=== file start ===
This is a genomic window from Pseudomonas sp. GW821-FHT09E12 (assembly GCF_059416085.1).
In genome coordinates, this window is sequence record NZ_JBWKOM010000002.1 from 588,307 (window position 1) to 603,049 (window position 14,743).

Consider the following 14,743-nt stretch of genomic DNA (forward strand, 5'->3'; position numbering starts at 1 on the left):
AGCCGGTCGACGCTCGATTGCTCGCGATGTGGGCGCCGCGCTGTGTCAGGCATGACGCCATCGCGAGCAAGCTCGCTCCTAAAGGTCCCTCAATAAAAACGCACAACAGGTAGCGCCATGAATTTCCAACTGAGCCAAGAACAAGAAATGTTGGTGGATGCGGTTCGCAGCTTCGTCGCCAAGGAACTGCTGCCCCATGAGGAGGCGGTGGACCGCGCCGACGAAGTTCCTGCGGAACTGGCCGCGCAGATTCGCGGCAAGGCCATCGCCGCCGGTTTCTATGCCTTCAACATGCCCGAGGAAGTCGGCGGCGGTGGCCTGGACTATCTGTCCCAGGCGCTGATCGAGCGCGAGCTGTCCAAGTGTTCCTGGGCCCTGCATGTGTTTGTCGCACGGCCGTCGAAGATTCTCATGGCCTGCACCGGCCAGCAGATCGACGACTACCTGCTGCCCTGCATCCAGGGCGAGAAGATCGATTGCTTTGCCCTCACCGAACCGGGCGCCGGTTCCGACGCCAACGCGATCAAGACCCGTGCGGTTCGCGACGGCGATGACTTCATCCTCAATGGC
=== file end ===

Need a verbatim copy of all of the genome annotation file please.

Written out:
This is a genomic window from Pseudomonas sp. GW821-FHT09E12 (assembly GCF_059416085.1).
In genome coordinates, this window is sequence record NZ_JBWKOM010000002.1 from 588,307 (window position 1) to 603,049 (window position 14,743).

Consider the following 14,743-nt stretch of genomic DNA (forward strand, 5'->3'; position numbering starts at 1 on the left):
AGCCGGTCGACGCTCGATTGCTCGCGATGTGGGCGCCGCGCTGTGTCAGGCATGACGCCATCGCGAGCAAGCTCGCTCCTAAAGGTCCCTCAATAAAAACGCACAACAGGTAGCGCCATGAATTTCCAACTGAGCCAAGAACAAGAAATGTTGGTGGATGCGGTTCGCAGCTTCGTCGCCAAGGAACTGCTGCCCCATGAGGAGGCGGTGGACCGCGCCGACGAAGTTCCTGCGGAACTGGCCGCGCAGATTCGCGGCAAGGCCATCGCCGCCGGTTTCTATGCCTTCAACATGCCCGAGGAAGTCGGCGGCGGTGGCCTGGACTATCTGTCCCAGGCGCTGATCGAGCGCGAGCTGTCCAAGTGTTCCTGGGCCCTGCATGTGTTTGTCGCACGGCCGTCGAAGATTCTCATGGCCTGCACCGGCCAGCAGATCGACGACTACCTGCTGCCCTGCATCCAGGGCGAGAAGATCGATTGCTTTGCCCTCACCGAACCGGGCGCCGGTTCCGACGCCAACGCGATCAAGACCCGTGCGGTTCGCGACGGCGATGACTTCATCCTCAATGGC